Fabulous creatures

The back blurb of the book says “Welcome to a menagerie unlike any other, where stories let amazing, beautiful and occasionally terrifying creatures roam free in your mind.” And, the front cover has the name Neil Gaiman printed prominently. If you are a fan of the fantastic tales, you don’t need more goading than this to pick up the book Unnatural Creatures. If you have read any book by Gaiman, it is unlikely that you are not his fan. Gaiman’s books for children and adults alike are excellent works of outwardly themes. On the outset they seem like stories of fantasy but the devil is in the details. Each reader will have a different take on Gaiman’s stories.

Unnatural Creatures, an anthology compiled by Gaiman is no different from his own works. At the outset, each story in the book is about a magical creature, but they are all metaphorical. Each one to his own interpretation of what the creature is. The collection includes classic writers like Saki and Nesbit, some well known fantasy writers like Diana Wynne Jones and Boucher and a number of new writers. The icing on the cake is each story has a short introduction by Gaiman about the writer, which itself is a treat to read.

For example, here is what he says of the writer Megan Kurashige “she is a dancer who sometimes writes. I wish she would write more, but that would mean she would dance less. Here she shows us some unnatural creatures made by hand.” You will be indeed tempted to read all the blurbs first!

Four epicureans of a rather abnormal sort discuss at length all the animals, insects, and birds they have devoured thus far. One of them, Virginia Boote, decides that she now wants to try eating the sunbirds from Suntown. The foursome decide to travel to Cairo (that is where Suntown is according to them) to catch the sunbirds the traditional way and to cook them the traditional way as well. The setting, characters, conversations — everything is peppered with Gaiman’s inimitable satire. “There was Virginia Boote, the food and restaurant critic, who had once been a great beauty but was now a grand and magnificent ruin, and who delighted in her ruination.” And, he never overdoes his one-liners and that keeps readers hooked for the want of more.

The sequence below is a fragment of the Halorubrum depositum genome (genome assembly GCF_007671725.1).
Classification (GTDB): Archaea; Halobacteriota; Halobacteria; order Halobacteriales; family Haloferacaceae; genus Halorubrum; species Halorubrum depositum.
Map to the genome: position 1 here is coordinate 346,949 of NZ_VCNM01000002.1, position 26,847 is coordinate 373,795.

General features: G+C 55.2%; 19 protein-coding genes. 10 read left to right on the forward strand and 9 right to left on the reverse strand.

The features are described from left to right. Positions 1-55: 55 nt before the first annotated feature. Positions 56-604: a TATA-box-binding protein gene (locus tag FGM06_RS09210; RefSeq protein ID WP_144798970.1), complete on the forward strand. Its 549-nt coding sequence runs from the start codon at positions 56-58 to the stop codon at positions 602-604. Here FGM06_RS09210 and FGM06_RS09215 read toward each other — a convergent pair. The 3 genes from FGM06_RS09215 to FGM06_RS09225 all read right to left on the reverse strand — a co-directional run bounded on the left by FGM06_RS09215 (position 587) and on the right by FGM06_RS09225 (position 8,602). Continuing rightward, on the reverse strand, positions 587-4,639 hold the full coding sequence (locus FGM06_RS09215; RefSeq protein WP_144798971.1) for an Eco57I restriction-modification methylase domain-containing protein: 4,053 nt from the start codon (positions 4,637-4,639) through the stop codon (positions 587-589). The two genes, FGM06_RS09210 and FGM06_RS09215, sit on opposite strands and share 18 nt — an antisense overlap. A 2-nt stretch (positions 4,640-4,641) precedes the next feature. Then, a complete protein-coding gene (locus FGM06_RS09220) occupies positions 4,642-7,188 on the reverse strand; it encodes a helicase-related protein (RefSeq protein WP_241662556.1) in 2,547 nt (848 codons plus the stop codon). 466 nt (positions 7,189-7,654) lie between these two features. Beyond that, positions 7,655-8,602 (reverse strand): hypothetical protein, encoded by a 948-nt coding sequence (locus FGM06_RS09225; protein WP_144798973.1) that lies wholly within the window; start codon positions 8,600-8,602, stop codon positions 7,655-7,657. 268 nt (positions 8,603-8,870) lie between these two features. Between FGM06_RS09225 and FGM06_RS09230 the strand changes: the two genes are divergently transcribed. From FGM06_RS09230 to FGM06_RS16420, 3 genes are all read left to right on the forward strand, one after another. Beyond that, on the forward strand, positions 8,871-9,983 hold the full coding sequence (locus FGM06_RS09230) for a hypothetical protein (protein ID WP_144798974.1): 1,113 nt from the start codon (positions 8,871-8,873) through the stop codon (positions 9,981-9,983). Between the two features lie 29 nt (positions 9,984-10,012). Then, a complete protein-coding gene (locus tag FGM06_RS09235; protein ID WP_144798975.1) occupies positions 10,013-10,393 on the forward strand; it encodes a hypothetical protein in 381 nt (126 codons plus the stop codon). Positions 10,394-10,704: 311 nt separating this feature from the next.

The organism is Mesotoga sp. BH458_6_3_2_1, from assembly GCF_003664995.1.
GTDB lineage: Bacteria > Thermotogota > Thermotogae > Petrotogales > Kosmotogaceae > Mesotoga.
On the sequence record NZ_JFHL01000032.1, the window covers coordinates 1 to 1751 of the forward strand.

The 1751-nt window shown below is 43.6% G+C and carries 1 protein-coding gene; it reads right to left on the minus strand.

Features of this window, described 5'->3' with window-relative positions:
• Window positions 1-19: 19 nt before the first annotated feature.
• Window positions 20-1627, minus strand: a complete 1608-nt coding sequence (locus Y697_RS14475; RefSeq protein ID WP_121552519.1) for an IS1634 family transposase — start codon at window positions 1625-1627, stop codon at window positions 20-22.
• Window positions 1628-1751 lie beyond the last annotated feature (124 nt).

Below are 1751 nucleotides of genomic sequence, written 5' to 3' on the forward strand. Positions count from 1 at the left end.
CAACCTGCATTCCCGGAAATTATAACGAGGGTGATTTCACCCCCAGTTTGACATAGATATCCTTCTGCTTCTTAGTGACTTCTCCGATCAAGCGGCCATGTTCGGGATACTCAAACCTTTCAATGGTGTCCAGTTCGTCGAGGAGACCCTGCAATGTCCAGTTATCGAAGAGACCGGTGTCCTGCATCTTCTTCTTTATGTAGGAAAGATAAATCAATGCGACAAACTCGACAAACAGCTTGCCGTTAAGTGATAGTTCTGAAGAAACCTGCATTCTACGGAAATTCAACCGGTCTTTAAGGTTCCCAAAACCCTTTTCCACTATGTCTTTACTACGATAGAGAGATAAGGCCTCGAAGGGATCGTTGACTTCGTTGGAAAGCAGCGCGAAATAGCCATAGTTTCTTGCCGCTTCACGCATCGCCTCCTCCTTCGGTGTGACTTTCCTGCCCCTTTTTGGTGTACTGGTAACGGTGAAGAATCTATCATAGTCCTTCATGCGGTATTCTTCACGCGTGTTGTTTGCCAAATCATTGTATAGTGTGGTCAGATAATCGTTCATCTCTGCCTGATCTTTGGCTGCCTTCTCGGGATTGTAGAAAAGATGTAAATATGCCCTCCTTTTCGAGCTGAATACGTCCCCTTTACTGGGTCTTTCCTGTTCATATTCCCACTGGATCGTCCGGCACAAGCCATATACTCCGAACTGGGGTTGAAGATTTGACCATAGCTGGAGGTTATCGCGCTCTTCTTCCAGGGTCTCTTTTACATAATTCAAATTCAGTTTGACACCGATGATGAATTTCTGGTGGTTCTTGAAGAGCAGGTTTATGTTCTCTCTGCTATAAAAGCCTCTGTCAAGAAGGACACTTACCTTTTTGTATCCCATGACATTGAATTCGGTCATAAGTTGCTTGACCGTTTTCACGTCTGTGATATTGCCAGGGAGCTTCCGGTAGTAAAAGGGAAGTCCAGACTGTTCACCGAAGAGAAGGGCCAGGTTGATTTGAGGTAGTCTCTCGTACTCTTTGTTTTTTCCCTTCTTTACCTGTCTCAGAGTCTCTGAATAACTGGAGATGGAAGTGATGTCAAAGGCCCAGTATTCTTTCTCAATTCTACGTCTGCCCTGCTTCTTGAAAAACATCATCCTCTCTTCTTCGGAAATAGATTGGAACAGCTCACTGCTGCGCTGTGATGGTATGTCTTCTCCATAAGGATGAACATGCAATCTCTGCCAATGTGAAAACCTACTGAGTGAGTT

Then there is Diana Weyne Jones’ “The Song of Theare”, replete with gods, demigods, and multiverses. The characters are well etched even within the confines of a short story. Gods are worried about a prophesy that predicts their ruin by a human. The god in charge of finding the man who brings their dissolution, is rather shocked that it is his own son. The story revolves around the futile efforts of the insecure gods to divert their end — most certainly a pot-shot at the political system.

Gahan Wilson’s story leaves you as exasperated, as the protagonist when finds a spot on his dining table that keeps growing in size and moving its location. Antony Boucher’s story is about an eccentric professor Wolfe Wolf, who is nicknamed Woof Woof by his students. Most situations are created to elicit laughs and the author very well succeeds. The romp starts when Wolfe Wolf learns that he is actually a werewolf and can change at will. Though predominantly humorous, this novella set in the 40s, takes ample digs at the Nazi regime. 

Maria Dahvana Headley is the assistant editor of the anthology. Her story “Movable Beasts” is short and well crafted. The girl who works at the Bastardville Dreamy Creamy ice-creame shoppe has given up all hopes of any life altering events in her small little town until she meets Billy Beecham the beast hunter. The entire story drips with satire — “no swearing Andrea. Bastardville is a family town”. 

There are traditional fantastic beasts like the dragons, trolls and werewolves but there are also ample new and never heard of ones — “The Girl Who Talks To Snakes (by Nnedi Okorofor), “Bee Invading Wasps” (E Lily Yu), “A Bike Shop That Is Not” (by Avram Davidson) — 16 stories, well actually creatures, in all!

An anthology is a tricky business — the stories should have a common thread running through them and yet they have to be unique from one another. The onus of compiling a coherent anthology lies squarely on the editor. Full credit to Gaiman here for choosing stories where each is a masterpiece. They are uniformly fantastic, ironical, and humourous with always a twist at the end. It is a wonderful book — not only for the stories but also to discover some good fantasy writers. 

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